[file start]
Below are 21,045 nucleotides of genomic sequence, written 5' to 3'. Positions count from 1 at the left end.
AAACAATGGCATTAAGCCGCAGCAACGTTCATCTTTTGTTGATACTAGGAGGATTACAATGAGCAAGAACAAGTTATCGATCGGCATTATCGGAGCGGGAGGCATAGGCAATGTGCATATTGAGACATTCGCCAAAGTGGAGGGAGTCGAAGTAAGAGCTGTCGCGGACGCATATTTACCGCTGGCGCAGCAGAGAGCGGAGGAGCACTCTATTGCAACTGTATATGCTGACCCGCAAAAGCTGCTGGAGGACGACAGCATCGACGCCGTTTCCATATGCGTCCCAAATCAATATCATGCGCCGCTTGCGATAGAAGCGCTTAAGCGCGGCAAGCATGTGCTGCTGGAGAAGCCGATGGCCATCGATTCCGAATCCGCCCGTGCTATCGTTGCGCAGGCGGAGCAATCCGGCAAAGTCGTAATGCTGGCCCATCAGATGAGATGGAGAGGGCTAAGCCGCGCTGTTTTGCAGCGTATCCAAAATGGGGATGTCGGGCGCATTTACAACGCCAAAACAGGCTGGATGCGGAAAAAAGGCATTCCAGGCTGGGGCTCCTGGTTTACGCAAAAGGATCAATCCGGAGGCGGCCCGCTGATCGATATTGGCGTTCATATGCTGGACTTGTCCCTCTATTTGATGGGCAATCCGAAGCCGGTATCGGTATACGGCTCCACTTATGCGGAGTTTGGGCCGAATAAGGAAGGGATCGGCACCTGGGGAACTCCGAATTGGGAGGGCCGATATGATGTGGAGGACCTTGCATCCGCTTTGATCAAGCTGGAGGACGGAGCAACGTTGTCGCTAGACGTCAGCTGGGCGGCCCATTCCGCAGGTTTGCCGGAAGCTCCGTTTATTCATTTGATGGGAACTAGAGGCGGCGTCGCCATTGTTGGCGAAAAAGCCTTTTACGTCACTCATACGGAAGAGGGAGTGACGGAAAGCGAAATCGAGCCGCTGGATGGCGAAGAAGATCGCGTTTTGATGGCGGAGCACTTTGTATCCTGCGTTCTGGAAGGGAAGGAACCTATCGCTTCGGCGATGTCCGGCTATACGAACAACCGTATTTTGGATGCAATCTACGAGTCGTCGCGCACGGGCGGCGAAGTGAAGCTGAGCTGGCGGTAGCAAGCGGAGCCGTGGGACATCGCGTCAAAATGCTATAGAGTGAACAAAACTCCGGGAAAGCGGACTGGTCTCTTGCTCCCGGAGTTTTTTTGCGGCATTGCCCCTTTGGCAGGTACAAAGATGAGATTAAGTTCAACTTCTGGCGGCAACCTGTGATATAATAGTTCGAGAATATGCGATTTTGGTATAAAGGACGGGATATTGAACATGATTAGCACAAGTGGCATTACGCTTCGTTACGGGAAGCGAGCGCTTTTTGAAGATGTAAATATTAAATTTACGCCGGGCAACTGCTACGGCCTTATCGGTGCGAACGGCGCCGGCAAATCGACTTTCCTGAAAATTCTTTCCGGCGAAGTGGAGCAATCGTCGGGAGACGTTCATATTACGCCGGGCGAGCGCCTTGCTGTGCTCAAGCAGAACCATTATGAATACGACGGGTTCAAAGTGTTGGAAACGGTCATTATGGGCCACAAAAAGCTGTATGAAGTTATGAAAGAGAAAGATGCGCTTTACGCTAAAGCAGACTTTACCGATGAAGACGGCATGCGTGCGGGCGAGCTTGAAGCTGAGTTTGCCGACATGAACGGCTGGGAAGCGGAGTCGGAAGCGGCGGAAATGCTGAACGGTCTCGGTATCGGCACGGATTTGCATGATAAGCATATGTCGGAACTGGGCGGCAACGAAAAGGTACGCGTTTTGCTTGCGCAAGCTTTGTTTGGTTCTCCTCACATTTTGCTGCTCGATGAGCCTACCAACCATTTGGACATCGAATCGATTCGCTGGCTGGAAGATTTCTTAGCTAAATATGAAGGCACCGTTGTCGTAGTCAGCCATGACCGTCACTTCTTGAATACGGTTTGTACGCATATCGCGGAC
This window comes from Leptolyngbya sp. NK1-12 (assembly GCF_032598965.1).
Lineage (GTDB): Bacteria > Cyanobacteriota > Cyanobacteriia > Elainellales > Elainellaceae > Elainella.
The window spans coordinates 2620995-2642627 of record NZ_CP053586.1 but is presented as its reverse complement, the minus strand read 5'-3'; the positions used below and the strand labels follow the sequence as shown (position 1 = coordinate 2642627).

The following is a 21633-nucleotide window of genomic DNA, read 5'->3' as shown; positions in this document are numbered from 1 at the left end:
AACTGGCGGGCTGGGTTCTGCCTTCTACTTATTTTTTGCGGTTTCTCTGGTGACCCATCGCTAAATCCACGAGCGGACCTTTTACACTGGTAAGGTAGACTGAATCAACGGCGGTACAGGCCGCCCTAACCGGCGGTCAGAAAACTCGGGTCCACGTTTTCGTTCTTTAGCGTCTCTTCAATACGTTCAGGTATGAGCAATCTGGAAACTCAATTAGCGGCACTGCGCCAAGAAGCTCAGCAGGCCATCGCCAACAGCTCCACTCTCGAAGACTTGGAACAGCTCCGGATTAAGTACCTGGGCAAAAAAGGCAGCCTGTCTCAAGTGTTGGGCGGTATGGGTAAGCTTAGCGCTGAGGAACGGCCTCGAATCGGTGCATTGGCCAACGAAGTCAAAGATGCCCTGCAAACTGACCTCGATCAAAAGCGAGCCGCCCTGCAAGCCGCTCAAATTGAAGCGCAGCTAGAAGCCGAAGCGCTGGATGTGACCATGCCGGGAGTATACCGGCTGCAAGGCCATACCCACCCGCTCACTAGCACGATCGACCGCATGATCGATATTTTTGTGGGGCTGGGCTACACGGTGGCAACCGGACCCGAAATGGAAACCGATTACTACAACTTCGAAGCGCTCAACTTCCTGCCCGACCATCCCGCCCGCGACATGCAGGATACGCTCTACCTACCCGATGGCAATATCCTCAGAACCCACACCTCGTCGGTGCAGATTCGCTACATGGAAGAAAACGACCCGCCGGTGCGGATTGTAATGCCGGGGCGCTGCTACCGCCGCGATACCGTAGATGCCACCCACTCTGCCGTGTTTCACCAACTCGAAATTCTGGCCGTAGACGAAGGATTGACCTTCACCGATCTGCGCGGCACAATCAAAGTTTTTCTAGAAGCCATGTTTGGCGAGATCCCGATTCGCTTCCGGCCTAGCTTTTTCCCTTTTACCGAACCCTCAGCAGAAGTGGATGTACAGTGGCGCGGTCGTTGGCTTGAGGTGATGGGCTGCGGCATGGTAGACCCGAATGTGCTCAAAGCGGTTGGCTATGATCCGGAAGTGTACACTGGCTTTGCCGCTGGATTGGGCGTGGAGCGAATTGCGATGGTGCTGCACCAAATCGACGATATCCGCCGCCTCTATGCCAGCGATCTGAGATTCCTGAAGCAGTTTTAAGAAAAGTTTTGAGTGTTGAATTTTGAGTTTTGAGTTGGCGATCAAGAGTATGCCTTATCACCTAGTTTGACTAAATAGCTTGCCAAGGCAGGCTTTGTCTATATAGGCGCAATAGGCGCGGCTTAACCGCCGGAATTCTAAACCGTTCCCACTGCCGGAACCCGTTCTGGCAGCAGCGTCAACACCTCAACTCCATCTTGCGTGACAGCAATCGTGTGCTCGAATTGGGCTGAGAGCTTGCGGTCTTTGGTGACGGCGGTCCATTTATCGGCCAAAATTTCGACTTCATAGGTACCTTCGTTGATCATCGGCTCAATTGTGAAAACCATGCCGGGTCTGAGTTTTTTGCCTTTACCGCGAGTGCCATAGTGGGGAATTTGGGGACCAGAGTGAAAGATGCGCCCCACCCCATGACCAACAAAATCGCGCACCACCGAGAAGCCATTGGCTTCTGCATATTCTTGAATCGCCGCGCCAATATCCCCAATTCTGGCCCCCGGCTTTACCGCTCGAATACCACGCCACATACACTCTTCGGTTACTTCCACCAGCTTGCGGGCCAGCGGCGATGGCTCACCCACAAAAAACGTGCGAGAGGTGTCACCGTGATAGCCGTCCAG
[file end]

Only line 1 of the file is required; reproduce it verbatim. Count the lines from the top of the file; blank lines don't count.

Below are 21,045 nucleotides of genomic sequence, written 5' to 3'. Positions count from 1 at the left end.